One night we were laying in bed and I was still awake because I was terrified that if my daughter stopped breathing I wouldn’t know and then I wouldn’t be able to save her.  I heard my neighbors next door arguing and I sat awake in fear thinking that people were in our apartment to kidnap her.  The amount of sleep I survived on is amazing to me.  Then when we’d get ready to go do things during the day I was scared to even go down the stairs because I was scared I’d drop her or I’d fall or the stairs would collapse and we’d both plummet to the concrete below and she wouldn’t survive.  How would I explain that to anybody?  When we finally did make it out of our protected bubble I was certain that there were kidnappers and deadly diseases lurking everywhere.  If anybody wanted to look at my daughter (which, honestly, was a lot of people because she’s gorgeous) I was certain that they were secretly trying to take her and I’d never see her again.  At home, I was scared to shower or go to the bathroom because what if she fell out of whatever she was in or something fell on top her – literally every terrifying scenario raced through my head and no matter what I just couldn’t control these thoughts (which I later found out to be called Intrusive Thoughts).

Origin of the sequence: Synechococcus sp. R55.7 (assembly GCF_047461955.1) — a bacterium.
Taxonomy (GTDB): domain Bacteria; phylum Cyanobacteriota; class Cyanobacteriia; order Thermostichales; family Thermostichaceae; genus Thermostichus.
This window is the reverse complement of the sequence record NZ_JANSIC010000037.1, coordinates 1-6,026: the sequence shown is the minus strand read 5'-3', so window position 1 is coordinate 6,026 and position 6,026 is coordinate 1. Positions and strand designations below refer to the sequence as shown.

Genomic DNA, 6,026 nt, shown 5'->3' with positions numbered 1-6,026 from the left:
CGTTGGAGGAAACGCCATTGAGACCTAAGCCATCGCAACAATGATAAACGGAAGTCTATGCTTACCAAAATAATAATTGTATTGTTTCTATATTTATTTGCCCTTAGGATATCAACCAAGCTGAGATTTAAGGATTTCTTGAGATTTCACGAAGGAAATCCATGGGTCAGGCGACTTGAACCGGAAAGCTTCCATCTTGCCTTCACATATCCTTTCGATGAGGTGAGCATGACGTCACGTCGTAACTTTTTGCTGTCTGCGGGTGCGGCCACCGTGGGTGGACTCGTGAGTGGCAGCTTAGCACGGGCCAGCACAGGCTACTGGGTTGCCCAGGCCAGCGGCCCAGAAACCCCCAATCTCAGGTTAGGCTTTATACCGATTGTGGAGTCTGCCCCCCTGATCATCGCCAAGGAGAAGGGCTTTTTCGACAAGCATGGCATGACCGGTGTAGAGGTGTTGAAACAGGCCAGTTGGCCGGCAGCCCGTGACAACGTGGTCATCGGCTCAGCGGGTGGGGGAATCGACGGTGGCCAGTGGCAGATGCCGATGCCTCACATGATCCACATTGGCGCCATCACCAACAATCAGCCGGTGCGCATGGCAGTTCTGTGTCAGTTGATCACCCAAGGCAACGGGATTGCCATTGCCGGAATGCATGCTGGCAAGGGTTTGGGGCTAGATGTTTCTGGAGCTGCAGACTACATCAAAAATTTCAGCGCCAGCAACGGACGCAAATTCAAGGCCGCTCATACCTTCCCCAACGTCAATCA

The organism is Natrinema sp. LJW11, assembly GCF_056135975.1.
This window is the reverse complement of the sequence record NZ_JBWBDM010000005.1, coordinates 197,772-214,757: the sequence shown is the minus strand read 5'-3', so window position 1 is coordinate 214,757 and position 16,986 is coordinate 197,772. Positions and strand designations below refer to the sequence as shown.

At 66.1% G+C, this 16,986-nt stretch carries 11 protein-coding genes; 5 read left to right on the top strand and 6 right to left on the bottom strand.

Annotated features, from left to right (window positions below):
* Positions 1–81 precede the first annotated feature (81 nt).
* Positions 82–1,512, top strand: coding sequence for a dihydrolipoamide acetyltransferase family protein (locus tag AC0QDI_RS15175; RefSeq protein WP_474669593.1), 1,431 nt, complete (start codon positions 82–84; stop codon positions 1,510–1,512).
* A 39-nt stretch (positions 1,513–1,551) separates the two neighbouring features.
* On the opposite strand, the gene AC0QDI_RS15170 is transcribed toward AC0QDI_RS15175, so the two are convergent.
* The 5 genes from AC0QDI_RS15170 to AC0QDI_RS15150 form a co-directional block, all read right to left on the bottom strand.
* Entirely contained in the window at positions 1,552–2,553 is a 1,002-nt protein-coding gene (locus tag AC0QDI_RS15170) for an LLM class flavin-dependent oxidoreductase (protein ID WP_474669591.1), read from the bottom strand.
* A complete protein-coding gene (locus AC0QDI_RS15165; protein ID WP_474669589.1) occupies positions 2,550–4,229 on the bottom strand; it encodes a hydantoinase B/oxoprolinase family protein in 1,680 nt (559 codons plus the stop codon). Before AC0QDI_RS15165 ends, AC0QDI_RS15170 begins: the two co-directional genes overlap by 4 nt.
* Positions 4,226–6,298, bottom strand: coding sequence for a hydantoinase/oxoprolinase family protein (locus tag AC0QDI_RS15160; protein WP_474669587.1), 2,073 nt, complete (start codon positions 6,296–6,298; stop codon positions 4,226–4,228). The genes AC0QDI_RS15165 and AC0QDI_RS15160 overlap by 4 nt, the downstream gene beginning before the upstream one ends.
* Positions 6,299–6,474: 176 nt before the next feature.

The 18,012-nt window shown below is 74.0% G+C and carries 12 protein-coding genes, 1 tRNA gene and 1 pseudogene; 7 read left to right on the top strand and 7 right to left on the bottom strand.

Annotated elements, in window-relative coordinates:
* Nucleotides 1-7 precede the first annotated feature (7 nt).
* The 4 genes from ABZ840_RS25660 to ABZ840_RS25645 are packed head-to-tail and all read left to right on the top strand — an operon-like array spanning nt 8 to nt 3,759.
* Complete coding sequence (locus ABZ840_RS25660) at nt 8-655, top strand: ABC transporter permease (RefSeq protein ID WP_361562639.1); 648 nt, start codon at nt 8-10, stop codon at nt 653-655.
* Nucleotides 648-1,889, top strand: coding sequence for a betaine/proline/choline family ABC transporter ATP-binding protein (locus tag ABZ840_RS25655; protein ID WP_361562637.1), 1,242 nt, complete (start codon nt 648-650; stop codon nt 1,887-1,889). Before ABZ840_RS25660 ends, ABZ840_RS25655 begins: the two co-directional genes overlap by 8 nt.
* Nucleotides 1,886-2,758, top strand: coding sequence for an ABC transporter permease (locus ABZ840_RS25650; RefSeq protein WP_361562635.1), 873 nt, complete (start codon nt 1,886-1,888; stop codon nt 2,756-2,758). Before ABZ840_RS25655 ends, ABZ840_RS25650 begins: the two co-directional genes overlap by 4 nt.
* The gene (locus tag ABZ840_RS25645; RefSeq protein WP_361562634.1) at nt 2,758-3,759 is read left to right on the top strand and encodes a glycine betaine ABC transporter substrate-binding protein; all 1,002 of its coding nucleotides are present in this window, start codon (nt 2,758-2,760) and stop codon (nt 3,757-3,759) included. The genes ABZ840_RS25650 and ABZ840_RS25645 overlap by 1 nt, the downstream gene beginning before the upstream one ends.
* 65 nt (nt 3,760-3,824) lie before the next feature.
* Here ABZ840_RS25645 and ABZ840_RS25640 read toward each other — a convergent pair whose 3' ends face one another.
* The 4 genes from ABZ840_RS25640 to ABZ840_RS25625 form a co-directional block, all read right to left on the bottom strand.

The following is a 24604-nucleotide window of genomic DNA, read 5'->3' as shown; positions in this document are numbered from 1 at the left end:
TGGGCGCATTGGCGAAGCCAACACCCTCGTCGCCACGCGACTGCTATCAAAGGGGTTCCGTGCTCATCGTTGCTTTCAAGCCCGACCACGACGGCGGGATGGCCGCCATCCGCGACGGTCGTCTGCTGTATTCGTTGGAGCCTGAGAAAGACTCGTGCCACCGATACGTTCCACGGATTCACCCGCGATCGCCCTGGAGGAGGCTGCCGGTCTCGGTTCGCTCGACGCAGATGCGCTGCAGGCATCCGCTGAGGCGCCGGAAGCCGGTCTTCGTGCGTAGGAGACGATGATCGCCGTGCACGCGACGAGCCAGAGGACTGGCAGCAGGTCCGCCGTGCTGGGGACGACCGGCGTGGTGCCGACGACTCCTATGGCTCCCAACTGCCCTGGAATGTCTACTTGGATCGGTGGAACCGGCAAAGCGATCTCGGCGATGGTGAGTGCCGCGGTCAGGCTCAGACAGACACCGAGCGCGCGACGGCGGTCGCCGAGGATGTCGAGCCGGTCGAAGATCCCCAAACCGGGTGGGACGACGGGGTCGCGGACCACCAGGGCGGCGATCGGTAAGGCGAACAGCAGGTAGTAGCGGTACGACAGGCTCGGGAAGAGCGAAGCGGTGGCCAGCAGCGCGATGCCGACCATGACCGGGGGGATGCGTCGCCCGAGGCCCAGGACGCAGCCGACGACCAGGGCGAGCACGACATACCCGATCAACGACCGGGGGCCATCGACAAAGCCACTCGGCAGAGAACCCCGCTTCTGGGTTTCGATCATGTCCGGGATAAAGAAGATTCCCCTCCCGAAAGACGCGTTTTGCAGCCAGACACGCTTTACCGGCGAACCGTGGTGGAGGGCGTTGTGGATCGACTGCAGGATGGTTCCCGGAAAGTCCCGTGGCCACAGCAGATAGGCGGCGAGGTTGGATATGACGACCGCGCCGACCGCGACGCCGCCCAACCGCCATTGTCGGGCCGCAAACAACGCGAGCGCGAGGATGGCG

So I took to Google, of course.

I don’t know how it is in civilian hospitals because I’ve only ever labored in a military one, but the postpartum screening sucks terribly.  Before being discharged and again at my six-week follow-up I was asked:
1. Do you feel like killing yourself?
2. Do you feel like harming your child?

The answer to both of those questions was no, a BIG FAT NO.  However, I felt like I couldn’t protect us enough from the impending death and harm that skulked around every corner.  Everything I found mentioned postpartum depression (PPD) but I didn’t have those symptoms.  I was getting desperate and I felt like I was going crazy.

Then I found it.

The website that opened with the hallelujah choir and a massive sigh of relief.  I found an article called, “The Symptoms of Postpartum Depression & Anxiety (in Plain Mama English).”  I know it sounds corny but this is the truth.  I sat on the floor between my couch and my coffee table with my two-month-old daughter asleep on the couch behind me and I cried.  I cried so hard.  That website, Postpartum Progress, and its author, Katherine Stone, saved me on that March morning.